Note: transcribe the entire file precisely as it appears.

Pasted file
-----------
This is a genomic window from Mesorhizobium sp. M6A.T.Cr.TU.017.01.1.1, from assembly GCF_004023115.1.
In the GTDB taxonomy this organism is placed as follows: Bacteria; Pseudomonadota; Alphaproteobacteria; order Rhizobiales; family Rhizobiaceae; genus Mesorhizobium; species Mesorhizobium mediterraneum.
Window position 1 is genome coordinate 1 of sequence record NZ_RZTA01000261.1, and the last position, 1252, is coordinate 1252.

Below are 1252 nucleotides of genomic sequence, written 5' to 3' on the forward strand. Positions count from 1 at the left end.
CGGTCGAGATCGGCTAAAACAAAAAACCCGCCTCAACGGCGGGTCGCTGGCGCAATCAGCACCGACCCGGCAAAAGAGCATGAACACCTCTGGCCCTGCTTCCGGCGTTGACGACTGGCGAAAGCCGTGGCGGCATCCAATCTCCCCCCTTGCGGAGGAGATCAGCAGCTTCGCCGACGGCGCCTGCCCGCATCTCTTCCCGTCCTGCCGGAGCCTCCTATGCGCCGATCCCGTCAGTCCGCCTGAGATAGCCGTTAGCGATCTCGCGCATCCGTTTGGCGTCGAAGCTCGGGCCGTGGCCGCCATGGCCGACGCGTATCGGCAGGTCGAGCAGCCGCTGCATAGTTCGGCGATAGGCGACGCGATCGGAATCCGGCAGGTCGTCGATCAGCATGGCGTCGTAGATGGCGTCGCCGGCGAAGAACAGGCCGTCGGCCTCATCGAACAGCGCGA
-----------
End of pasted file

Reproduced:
This is a genomic window from Mesorhizobium sp. M6A.T.Cr.TU.017.01.1.1, from assembly GCF_004023115.1.
In the GTDB taxonomy this organism is placed as follows: Bacteria; Pseudomonadota; Alphaproteobacteria; order Rhizobiales; family Rhizobiaceae; genus Mesorhizobium; species Mesorhizobium mediterraneum.
Window position 1 is genome coordinate 1 of sequence record NZ_RZTA01000261.1, and the last position, 1252, is coordinate 1252.

Below are 1252 nucleotides of genomic sequence, written 5' to 3' on the forward strand. Positions count from 1 at the left end.
CGGTCGAGATCGGCTAAAACAAAAAACCCGCCTCAACGGCGGGTCGCTGGCGCAATCAGCACCGACCCGGCAAAAGAGCATGAACACCTCTGGCCCTGCTTCCGGCGTTGACGACTGGCGAAAGCCGTGGCGGCATCCAATCTCCCCCCTTGCGGAGGAGATCAGCAGCTTCGCCGACGGCGCCTGCCCGCATCTCTTCCCGTCCTGCCGGAGCCTCCTATGCGCCGATCCCGTCAGTCCGCCTGAGATAGCCGTTAGCGATCTCGCGCATCCGTTTGGCGTCGAAGCTCGGGCCGTGGCCGCCATGGCCGACGCGTATCGGCAGGTCGAGCAGCCGCTGCATAGTTCGGCGATAGGCGACGCGATCGGAATCCGGCAGGTCGTCGATCAGCATGGCGTCGTAGATGGCGTCGCCGGCGAAGAACAGGCCGTCGGCCTCATCGAACAGCGCGA